Digital Wellness: Integrating Wellness in Everyday Life With Digital Content and Learning Technologies

Digital Wellness: Integrating Wellness in Everyday Life With Digital Content and Learning Technologies

Chadwick Royal (North Carolina Central University, USA), Suzan Wasik (North Carolina Central University, USA), Robert Horne (North Carolina Central University, USA), Levette S. Dames (North Carolina Central University, USA) and Gwen Newsome (North Carolina Central University, USA)
DOI: 10.4018/978-1-5225-8900-6.ch041

Abstract

Are you addicted to your phone? Using the term “addiction” when discussing activities involving technologies is a metaphor. It is intended to portray behaviors that are similar to what is experienced during a drug addiction (Essig, 2012), but it is not an actual addiction. Granted, the metaphor is successful because it relates the experience of being “out of control”. It is proposed that counselors and educators approach problematic behavior from more of a perspective of “wellness” and healthy behaviors - as opposed to approaching it from an addiction model or concept. Digital Wellness is the optimum state of health and well-being that each individual using technology is capable of achieving. The purpose of this chapter is to present the Digital Wellness Model (Royal, 2014) and provide recommendations for how the model can be implemented by users of technology. Specific strategies for promoting digital wellness are shared.
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Introduction

Ninety-seven percent of young adults (ages 19-29) in the United States (regardless of income) use the internet (Pew Research Internet Project, 2014). Eighty-one percent of adults in America say that they use a laptop or a desktop computer somewhere in their lives—at home, work, school, or someplace else. Fifty-three percent of internet users indicate that the internet would be very hard to “give up”, sixty-one percent of this group indicating that being online was essential for job related (or other) reasons (Pew Research Center, 2014).

Seventy-three percent of online adults and eighty-one percent of online teenagers use a social networking site of some sort (Pew Research Center, 2013). In 2009, more than half of online teens logged onto their favorite social media site more than once per day, and twenty-two percent logged on their favorite social media site more than ten times per day. Social media, and the internet, have been said to redefine the process by which teens communicate and disclose personal information (Farber, Shafron, Hamadani, Wald, & Nitzburg, 2012). The internet is used in so many ways...to communicate, socialize, meet people, to be entertained, play games, to learn or educate, and to work. People use digital technology on a daily basis to access information, solve problems, and develop as humans (Ayas & Horzum, 2013).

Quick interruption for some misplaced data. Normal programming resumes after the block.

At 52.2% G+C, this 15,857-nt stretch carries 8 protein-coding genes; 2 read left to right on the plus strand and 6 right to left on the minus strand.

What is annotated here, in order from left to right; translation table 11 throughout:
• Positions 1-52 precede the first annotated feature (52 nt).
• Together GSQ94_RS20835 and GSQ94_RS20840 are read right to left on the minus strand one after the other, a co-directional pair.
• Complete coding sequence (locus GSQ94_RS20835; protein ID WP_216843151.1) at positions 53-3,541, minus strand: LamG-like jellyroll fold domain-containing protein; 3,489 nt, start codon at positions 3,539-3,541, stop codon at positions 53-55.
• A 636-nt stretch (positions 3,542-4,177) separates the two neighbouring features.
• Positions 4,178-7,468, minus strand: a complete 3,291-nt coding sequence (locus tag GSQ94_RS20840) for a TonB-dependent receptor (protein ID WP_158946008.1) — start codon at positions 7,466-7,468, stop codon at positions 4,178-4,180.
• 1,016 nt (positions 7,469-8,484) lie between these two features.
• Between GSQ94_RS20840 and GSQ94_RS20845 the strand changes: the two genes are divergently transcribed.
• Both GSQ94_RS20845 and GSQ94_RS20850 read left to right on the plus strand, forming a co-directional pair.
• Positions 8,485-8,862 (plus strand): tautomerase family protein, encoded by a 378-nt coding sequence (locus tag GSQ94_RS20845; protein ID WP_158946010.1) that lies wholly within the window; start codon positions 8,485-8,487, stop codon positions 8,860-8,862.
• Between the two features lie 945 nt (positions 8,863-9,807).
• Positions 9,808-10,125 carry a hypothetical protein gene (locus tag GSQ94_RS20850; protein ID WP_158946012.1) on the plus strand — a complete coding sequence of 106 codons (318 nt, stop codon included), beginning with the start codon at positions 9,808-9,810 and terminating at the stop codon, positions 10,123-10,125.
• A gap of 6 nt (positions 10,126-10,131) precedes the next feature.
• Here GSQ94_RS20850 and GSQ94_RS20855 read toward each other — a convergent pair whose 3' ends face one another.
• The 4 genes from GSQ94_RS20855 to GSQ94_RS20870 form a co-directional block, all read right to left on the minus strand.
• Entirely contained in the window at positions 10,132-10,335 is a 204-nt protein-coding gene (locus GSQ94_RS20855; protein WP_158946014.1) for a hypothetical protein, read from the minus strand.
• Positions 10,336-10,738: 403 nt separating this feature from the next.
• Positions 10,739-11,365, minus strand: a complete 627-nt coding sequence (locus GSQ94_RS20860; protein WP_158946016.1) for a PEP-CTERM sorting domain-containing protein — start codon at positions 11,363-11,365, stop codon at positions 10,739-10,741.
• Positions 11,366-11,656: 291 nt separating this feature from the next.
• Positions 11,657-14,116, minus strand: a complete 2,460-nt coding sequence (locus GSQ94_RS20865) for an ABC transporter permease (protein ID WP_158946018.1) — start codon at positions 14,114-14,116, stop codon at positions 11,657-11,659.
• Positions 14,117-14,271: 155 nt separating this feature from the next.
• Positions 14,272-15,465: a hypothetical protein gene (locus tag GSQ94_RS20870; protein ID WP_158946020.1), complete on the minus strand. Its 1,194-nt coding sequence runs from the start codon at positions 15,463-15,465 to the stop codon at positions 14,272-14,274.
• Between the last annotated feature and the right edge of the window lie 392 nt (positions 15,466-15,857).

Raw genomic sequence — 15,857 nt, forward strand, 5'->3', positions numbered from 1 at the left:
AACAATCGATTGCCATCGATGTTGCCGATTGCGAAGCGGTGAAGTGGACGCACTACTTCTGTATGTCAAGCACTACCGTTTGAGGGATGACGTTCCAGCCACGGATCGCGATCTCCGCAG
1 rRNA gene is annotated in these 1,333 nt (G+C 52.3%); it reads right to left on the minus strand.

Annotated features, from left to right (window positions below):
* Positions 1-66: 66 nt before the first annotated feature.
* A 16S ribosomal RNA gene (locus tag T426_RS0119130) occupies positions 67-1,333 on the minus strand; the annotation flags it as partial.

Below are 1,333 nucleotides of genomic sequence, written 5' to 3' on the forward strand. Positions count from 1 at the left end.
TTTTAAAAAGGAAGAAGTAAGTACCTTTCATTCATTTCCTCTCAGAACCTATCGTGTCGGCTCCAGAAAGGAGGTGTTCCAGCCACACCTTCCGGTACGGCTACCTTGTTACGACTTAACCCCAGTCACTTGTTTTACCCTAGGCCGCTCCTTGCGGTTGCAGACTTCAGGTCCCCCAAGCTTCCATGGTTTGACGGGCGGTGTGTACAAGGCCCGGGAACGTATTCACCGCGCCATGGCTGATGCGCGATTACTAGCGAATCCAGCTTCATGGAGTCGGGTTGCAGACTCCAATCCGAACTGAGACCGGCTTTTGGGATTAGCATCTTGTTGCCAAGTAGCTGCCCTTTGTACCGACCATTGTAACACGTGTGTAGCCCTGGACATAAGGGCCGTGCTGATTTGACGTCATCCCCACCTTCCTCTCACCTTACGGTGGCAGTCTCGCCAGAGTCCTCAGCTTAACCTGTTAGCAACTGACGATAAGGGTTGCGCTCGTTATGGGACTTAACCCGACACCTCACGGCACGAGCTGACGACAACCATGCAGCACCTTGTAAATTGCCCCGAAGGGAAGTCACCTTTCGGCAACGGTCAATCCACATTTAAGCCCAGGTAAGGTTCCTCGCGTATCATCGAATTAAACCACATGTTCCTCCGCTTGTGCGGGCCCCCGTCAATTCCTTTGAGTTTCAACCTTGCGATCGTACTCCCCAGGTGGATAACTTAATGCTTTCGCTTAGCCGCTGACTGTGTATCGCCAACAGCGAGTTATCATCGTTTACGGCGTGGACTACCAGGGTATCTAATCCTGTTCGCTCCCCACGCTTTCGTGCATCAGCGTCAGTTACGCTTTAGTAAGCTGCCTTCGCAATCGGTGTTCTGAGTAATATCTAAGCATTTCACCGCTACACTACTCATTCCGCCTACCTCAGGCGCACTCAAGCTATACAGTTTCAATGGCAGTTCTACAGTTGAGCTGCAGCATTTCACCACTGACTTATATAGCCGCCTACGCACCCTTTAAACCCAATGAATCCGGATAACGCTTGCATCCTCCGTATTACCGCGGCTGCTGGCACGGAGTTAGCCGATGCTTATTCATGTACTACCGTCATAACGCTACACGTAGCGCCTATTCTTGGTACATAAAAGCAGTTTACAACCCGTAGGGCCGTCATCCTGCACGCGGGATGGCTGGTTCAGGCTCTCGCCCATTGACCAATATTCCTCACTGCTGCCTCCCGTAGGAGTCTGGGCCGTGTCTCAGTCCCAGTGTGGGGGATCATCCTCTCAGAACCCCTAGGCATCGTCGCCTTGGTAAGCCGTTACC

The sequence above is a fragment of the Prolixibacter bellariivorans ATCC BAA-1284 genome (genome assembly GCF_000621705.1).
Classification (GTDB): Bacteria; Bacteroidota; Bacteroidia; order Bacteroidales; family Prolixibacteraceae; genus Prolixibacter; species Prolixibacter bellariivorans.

In the past several years, researchers have used an addiction concept to explain an imbalance in activities utilizing technologies (gaming, online pornography, social media, and general Internet use). It is considered more of a “behavioral addiction” in that the individual is not addicted to a substance, does not have the physical signs of a substance addiction, but they have certain symptoms and will undergo the same consequences brought about by addiction to alcohol and drugs (Alavi et al., 2012). Some of the consequences: Depression, withdrawal, social anxiety, isolation, obsessive thoughts, and disturbances in social relationships - just to name a few (Alavi et al., 2012; Farber et al., 2012; Ha, Chin, Park, Ryu, & Yu, 2008; Watson, 2005).

However, when mental health professionals use the term “addiction”, they do so with specific diagnostic criteria. To classify “Internet Addiction” as an addiction means that the nature and causes of the problematic behavior - and the prognosis and treatment - are the same as other addictions. This is a misconception. Using the term “addiction” when discussing activities involving technologies is a metaphor. It is intended to portray compulsive, impulsive, self-destructive, and isolating behaviors - similar to what is experienced during a drug addiction (Essig, 2012). It is a successful metaphor because it relates the experience of being “out of control”.

Too much use is suggested by some researchers and clinicians to be a problematic behavior (Watson, 2005). They claim that excessive users of technology may be so tied to their devices that it causes problems in relationships at home, work, or school. They may have periods of extended and excessive use - and are unable to decrease the amount of time they spend online. They may find it increasingly difficult to meet work, school, or domestic obligations (Watson, 2005). It is believed (by some) that select individuals, as a result of their use, may feel socially isolated and depressed. They may experience family conflict and academic or occupational problems. Baer, Saran, Green, and Hong (2012) claim that the overuse of electronic media (television, computer use, and gaming) has been consistently associated with the presence of psychiatric symptoms. Increased or excessive “screen time” in youth has been reportedly linked to obesity, musculoskeletal pain, sleep disruption, and loss of recreational activities (including sports, music, and unstructured play (Baer et al., 2012). There are other reported potential adverse consequences such as a decrease in school/work productivity, limited participation in household chores, and limited time spent with significant others (King, Delfabbro, & Griffiths, 2010).

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